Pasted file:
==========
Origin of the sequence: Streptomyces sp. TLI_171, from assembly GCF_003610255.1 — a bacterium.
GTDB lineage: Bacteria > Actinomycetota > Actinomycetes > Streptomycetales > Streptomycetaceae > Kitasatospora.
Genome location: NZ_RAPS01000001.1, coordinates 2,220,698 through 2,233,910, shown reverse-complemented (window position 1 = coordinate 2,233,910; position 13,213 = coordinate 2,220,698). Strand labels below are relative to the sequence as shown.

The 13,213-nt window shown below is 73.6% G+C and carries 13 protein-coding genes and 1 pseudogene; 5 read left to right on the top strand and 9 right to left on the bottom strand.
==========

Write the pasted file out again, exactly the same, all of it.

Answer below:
Origin of the sequence: Streptomyces sp. TLI_171, from assembly GCF_003610255.1 — a bacterium.
GTDB lineage: Bacteria > Actinomycetota > Actinomycetes > Streptomycetales > Streptomycetaceae > Kitasatospora.
Genome location: NZ_RAPS01000001.1, coordinates 2,220,698 through 2,233,910, shown reverse-complemented (window position 1 = coordinate 2,233,910; position 13,213 = coordinate 2,220,698). Strand labels below are relative to the sequence as shown.

The 13,213-nt window shown below is 73.6% G+C and carries 13 protein-coding genes and 1 pseudogene; 5 read left to right on the top strand and 9 right to left on the bottom strand.